Epic: What I learned at #commscamp14


I went to Birmingham for the unconference of the year…#commscamp14. I learned some stuff. I ate cake. Here are some takeaways from my day in Digbeth.

But first an apology.

Wow, it’s been a long time since I blogged anything – sorry about that. I blame a combination of being busy (poor excuse I know) and not feeling like I had anything worth writing about…anyway, I’m here now so let’s get on with it!

Last week I headed to the Bond Co in Digbeth for the second commscamp and my first unconference since leaving local government and joining the world of higher education. I even managed to convince not one but TWO of my colleagues from Warwick to come with me. I sold it on the strength of learning in a collaborative and sharing environment…then I told them about the cake and they said yes.

I’m not going to lie, I was a little apprehensive about just how much value I would both be able to add and take away from the day now I’ve abandoned the local government ship, but I was glad to discover that my worries were unfounded; I think I was able to say some things of use and I certainly got plenty from the day – both of the learning and baked variety.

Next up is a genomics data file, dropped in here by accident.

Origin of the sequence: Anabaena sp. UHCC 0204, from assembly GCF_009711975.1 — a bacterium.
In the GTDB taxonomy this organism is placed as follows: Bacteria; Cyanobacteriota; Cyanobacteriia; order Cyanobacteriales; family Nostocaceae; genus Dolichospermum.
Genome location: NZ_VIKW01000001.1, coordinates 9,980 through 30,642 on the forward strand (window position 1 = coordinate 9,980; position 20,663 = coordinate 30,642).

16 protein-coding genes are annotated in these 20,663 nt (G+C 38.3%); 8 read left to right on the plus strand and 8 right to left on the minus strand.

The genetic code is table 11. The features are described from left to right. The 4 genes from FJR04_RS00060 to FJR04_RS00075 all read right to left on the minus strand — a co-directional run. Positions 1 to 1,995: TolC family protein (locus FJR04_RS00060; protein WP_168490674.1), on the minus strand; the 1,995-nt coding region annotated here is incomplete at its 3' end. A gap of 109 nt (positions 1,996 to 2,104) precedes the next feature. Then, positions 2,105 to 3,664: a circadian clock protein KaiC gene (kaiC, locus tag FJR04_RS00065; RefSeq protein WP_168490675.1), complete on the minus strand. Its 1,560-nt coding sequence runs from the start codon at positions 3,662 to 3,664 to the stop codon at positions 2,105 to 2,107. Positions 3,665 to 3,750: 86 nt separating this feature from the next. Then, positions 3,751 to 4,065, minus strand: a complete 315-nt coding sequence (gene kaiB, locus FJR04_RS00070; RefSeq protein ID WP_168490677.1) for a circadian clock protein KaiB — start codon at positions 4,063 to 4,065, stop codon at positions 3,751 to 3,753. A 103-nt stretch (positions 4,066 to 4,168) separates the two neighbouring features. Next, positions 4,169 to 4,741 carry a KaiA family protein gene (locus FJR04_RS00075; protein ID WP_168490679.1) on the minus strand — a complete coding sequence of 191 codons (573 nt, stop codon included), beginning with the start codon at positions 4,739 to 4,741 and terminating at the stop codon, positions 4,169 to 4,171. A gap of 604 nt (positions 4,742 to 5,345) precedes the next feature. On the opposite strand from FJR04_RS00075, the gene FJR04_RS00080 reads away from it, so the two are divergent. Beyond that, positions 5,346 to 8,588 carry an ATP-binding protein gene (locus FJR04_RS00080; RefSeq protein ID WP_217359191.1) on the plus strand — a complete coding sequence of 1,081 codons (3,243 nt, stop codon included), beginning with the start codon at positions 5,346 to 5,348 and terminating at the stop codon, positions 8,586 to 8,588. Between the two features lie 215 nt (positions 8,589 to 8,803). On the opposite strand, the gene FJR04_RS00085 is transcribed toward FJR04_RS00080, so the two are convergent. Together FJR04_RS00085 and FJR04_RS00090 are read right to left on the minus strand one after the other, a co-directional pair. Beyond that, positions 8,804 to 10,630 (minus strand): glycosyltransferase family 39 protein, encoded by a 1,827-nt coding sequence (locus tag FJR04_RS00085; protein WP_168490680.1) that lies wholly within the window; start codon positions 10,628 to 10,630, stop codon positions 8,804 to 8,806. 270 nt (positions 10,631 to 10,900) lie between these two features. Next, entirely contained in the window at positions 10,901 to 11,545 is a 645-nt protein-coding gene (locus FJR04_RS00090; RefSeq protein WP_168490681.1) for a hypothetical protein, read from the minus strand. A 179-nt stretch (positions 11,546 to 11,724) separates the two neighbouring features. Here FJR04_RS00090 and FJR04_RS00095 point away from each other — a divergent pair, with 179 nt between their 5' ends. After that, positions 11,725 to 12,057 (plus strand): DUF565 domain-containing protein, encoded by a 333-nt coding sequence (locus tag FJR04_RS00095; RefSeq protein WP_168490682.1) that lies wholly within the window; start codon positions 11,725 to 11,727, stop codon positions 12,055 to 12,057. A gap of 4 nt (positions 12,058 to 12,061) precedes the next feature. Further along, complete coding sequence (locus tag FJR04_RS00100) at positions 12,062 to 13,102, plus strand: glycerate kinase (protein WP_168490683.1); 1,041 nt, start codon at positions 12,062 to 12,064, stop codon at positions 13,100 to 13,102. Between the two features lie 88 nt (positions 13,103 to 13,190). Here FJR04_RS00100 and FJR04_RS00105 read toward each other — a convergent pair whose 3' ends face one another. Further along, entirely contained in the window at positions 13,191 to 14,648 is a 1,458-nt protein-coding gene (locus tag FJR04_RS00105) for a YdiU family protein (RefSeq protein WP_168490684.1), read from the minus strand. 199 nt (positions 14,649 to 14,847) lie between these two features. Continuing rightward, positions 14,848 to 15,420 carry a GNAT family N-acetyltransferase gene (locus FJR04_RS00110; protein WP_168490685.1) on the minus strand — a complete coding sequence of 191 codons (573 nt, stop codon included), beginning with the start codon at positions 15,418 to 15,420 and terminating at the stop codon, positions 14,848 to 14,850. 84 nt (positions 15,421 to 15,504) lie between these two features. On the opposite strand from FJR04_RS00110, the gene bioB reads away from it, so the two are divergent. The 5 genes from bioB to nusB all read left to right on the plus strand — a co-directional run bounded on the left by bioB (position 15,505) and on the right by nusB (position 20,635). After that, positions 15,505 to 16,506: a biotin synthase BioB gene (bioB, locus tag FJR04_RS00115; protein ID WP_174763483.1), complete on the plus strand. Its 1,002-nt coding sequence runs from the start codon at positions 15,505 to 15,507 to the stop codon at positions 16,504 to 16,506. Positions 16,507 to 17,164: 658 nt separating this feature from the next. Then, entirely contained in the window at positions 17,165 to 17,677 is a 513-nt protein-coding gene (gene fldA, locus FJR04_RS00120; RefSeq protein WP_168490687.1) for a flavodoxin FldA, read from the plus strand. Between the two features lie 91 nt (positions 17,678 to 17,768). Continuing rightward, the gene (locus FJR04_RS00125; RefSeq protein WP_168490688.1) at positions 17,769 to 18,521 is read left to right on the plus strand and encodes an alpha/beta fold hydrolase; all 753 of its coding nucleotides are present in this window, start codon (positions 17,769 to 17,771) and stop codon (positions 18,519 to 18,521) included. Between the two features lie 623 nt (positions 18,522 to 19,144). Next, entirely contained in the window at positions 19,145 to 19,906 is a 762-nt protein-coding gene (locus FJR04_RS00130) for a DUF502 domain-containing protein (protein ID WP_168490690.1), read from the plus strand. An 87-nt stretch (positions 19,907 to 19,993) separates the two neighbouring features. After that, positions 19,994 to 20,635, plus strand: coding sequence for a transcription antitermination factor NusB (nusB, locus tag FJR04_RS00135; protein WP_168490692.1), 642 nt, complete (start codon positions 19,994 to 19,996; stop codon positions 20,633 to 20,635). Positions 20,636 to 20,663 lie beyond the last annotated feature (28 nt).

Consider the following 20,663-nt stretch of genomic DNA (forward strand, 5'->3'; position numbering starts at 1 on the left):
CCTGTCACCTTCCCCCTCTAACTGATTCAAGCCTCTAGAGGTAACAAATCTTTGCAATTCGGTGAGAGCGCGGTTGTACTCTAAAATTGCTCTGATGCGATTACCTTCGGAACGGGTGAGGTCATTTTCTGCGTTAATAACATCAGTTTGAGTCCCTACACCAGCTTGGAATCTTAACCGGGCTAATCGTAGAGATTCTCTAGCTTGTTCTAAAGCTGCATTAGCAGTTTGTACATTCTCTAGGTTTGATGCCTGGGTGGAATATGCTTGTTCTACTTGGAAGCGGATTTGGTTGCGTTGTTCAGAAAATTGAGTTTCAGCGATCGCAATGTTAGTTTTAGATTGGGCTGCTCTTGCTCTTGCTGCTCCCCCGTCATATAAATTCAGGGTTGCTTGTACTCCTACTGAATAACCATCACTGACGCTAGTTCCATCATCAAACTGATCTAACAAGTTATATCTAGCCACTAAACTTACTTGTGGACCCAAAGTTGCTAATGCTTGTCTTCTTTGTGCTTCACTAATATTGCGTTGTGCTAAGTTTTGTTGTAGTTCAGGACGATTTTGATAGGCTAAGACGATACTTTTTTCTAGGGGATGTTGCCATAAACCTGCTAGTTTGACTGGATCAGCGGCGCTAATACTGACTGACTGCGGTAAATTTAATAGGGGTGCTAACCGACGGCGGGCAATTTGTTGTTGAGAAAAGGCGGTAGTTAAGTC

Here’s some of my standouts:

We’re not so different…

There are plenty of crossovers between the worlds of HE and localgov, particularly in comms; we’re all stupidly busy, we’re all watching the purse strings and we’re all seeing our beautifully crafted and well thought-out Facebook posts dwarfed by something as simple as a photo of our place of work in nice/unusual weather. We’re also all awesome and love cake.

…that said, there are some differences

No point in denying this; in my current place of work there are far more resources available to do stuff. This was underlined in the session on videoing, when my colleague had to fess up to us having a video production team and an animator at our disposal. However, they can’t polish a turd and the most important part of any video is the content.

Evaluation – it’s pretty big

Probably the hot topic other than cake this year was evaluation. It’s pretty clear that evaluation when it comes to social media is very important, but also that no-one has absolutely nailed it yet – I think if someone can come up with a solution that cracks it, they will quickly become very rich. For me, evaluation is tough because it will be so different from organisation to organisation. This is why it is crucial you think about what success will look like for you before you embark on any social media activity. Is it newsletter sign ups? Is it people turning up in person at real events? Is it about shifting people to digital channels? Give yourself an evaluation leg-up and set some goals to measure against. Also, use campaign-specific URLs so you can take some sort of control of the evaluation yourself.

Why, why, why?